TV Debates' Drama Is Not Just on the Air

If you're a political candidate, there's a basic drill for preparing to debate the enemy on television:

* Determine your main message to viewers and program yourself to always return to it like a mantra, no matter the question. Thus, if Treasurer Kathleen Brown is asked about gang violence, she blames Gov. Pete Wilson for the loss of 500,000 jobs and pledges to create 1 million new ones when she's elected governor.

* Determine your vulnerability and prepare a defense. So if Brown is asked about her opposition to the death penalty, she can respond with something more reassuring than: "That's irrelevant because I intend to enforce the law."

* Devise a wild card to play at an opportune moment. And be alert for your opponent's sudden use of a wild card. For example, have in reserve a catchy sound bite such as Walter F. Mondale's 1984 retort to Sen. Gary Hart: "Where's the beef?" And, if you're Hart, don't then look like a deer in headlights.

There also are other lessons learned from over the years, such as don't sweat (Richard Nixon, 1960) and don't look at your watch (George Bush, 1992).

A televised debate can be a defining event for a candidate and be pivotal in an election, although not necessarily. More often, despite the hoopla, it's just a 24-hour story.

An exception was the 1990 gubernatorial debate between Republican Wilson and Democrat Dianne Feinstein. Wilson captured the headlines, defined himself as a candidate of change and forever alienated Democratic legislators by unexpectedly endorsing the term limits initiative.

This week, a trio of gubernatorial debates--bunched on successive days like no others before--may help define the candidates for voters, but likely won't be pivotal in the June 7 Democratic primary.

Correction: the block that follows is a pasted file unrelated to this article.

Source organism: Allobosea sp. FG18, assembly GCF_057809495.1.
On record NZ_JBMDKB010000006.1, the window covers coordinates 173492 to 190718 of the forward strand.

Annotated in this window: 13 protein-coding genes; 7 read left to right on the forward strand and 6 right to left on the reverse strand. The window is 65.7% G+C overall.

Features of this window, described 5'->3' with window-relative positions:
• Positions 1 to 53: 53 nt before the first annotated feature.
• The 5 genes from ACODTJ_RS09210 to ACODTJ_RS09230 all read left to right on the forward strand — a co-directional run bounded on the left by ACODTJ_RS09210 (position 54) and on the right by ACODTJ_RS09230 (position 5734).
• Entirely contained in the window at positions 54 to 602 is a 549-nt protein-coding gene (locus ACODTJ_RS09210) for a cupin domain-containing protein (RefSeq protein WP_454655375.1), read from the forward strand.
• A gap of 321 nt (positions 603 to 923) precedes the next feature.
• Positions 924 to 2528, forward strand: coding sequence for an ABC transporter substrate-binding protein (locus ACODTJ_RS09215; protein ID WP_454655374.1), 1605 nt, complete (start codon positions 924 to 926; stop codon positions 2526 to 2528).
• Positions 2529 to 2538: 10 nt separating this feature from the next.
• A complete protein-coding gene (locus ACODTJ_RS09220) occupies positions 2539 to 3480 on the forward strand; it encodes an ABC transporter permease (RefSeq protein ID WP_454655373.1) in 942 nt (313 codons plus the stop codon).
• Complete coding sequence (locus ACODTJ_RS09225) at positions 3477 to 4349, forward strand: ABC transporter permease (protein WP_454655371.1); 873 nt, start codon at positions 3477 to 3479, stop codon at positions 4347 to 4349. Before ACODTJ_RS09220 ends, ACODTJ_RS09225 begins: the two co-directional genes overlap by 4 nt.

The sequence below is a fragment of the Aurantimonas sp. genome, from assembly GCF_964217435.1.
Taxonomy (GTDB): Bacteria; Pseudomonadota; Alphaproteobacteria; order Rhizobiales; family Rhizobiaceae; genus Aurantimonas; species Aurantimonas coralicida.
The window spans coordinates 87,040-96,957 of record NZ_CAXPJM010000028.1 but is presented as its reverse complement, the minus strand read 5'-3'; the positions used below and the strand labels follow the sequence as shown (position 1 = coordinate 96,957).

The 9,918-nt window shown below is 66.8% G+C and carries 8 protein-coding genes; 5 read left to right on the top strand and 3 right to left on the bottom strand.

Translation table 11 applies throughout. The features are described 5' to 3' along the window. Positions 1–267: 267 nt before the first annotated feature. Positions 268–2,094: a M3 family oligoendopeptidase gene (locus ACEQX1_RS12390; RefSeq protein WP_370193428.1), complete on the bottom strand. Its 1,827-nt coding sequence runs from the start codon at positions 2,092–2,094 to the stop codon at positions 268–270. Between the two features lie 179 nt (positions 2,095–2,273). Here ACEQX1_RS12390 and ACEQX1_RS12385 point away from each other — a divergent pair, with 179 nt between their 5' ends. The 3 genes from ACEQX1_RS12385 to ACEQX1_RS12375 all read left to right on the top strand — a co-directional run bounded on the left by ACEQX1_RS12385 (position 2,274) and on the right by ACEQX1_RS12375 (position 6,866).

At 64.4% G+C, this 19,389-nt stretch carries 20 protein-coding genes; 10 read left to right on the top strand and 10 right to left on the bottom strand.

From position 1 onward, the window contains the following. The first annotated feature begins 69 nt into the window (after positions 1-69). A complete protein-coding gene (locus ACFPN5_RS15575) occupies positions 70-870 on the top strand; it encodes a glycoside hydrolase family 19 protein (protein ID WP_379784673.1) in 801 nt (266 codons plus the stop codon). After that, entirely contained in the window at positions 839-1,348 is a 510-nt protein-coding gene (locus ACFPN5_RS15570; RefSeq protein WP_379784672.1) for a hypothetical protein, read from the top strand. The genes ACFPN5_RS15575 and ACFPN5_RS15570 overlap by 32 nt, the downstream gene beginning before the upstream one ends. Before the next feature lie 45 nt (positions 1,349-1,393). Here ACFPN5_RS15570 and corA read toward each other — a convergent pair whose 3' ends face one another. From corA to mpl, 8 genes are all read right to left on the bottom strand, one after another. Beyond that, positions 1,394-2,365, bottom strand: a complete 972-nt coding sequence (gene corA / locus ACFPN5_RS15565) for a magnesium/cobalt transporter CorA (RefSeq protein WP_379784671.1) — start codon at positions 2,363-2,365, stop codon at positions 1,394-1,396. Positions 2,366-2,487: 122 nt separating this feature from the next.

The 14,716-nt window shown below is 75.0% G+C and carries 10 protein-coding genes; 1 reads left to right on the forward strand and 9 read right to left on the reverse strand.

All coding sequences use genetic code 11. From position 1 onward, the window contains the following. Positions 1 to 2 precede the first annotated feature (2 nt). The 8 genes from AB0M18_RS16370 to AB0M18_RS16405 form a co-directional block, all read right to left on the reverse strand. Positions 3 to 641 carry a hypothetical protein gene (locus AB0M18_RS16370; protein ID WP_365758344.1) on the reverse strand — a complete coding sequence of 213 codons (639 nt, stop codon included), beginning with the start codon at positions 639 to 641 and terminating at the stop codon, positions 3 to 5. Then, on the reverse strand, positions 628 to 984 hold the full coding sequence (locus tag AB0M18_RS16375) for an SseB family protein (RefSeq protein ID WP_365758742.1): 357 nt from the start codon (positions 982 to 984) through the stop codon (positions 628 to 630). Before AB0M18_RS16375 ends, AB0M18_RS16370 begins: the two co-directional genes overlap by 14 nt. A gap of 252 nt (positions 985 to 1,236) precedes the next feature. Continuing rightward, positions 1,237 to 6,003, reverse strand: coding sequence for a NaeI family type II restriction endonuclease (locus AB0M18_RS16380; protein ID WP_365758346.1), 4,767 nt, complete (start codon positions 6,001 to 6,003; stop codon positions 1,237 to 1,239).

Brown is running so far ahead--by 19 points in the latest Field Poll--that she probably could stand with her back to the camera and still not be caught by Insurance Commissioner John Garamendi with only two weeks left in the race. Brown has the same two advantages she's always had: Unlimited funds for TV ads, while Garamendi campaigns hand-to-mouth, and a Democratic electorate dominated by women who support her 2 to 1.

To use a football metaphor, Garamendi needs to complete a long bomb for a touchdown--then recover an onside kick. Conversely, Brown seems to have approached these debates as a quarterback with only one play in mind: Bunch the line, take the snap, kneel and run out the clock.

Brown--who as front-runner pretty much dictated the game rules--crammed the three debates within a 43-hour period. The first two are tonight in Sacramento and Tuesday night in San Francisco, both televised locally. The third will be Wednesday afternoon on Los Angeles talk radio, moderated by KABC's Michael Jackson. The bunching assures that if Brown fumbles in one of the first two debates, she has a chance to quickly recover in the next.

Her strategists also tried to prevent live telecasting statewide by forbidding the host TV station from making its signal available in other cities. That caused such an embarrassing uproar that the Brown camp caved on the San Francisco debate and is allowing out-of-town stations to telecast it. But the Sacramento debate still will be blacked out elsewhere. The Los Angeles radio debate will be taped by C-SPAN for later viewing.

The Brown camp spin is that it wanted each debate to be "regional." But the conclusion of neutral political pros is that Brown's handlers are afraid she isn't quite ready for prime time. They wanted to start her show on the road before bringing it to Broadway in the fall.

As for the third debate participant, state Sen. Tom Hayden of Santa Monica, he's just happy to finally get some playing time. He really isn't running for governor; he's running for attention. And starting tonight he'll get it.


Fortunately, I'm not a campaign consultant. But if I were, I'd advise Brown not to worry about fumbling, be bold and run right at Wilson. This is a priceless opportunity to kick him down the field and begin building momentum for the general election.

Voters, however, want more than just her sterile plan for creating 1 million jobs. That's fine, but they also hunger for some sincere passion about restoring the California good life.

I'd have gambled and gotten this on every TV set possible because Brown's the most telegenic California politician since Ronald Reagan.

Garamendi should take his best shot at her, but exit on the high road with sights set on a Cabinet post in Washington.

Of course, that's the view of an uninvolved spectator with the luxury of being able to enjoy it all--if not always on television.

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